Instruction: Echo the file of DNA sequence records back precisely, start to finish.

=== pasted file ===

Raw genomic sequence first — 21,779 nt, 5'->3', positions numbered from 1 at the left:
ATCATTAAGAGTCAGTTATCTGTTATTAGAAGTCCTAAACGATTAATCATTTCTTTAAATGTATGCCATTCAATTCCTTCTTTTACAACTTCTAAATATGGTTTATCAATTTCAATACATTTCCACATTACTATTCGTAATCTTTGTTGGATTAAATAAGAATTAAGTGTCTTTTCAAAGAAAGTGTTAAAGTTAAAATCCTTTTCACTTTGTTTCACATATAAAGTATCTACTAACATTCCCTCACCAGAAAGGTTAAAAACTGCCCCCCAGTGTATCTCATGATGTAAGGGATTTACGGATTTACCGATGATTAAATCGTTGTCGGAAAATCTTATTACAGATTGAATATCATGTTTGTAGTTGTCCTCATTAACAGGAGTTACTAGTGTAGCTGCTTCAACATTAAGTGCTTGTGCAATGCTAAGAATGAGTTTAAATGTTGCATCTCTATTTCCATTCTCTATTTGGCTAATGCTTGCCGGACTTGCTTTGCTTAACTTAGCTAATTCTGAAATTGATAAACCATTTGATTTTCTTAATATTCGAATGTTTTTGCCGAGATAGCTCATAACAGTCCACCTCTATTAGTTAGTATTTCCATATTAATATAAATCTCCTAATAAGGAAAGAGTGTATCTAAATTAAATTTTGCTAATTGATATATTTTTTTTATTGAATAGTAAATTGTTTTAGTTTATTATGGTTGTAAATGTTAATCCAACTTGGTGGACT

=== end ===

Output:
Raw genomic sequence first — 21,779 nt, 5'->3', positions numbered from 1 at the left:
ATCATTAAGAGTCAGTTATCTGTTATTAGAAGTCCTAAACGATTAATCATTTCTTTAAATGTATGCCATTCAATTCCTTCTTTTACAACTTCTAAATATGGTTTATCAATTTCAATACATTTCCACATTACTATTCGTAATCTTTGTTGGATTAAATAAGAATTAAGTGTCTTTTCAAAGAAAGTGTTAAAGTTAAAATCCTTTTCACTTTGTTTCACATATAAAGTATCTACTAACATTCCCTCACCAGAAAGGTTAAAAACTGCCCCCCAGTGTATCTCATGATGTAAGGGATTTACGGATTTACCGATGATTAAATCGTTGTCGGAAAATCTTATTACAGATTGAATATCATGTTTGTAGTTGTCCTCATTAACAGGAGTTACTAGTGTAGCTGCTTCAACATTAAGTGCTTGTGCAATGCTAAGAATGAGTTTAAATGTTGCATCTCTATTTCCATTCTCTATTTGGCTAATGCTTGCCGGACTTGCTTTGCTTAACTTAGCTAATTCTGAAATTGATAAACCATTTGATTTTCTTAATATTCGAATGTTTTTGCCGAGATAGCTCATAACAGTCCACCTCTATTAGTTAGTATTTCCATATTAATATAAATCTCCTAATAAGGAAAGAGTGTATCTAAATTAAATTTTGCTAATTGATATATTTTTTTTATTGAATAGTAAATTGTTTTAGTTTATTATGGTTGTAAATGTTAATCCAACTTGGTGGACT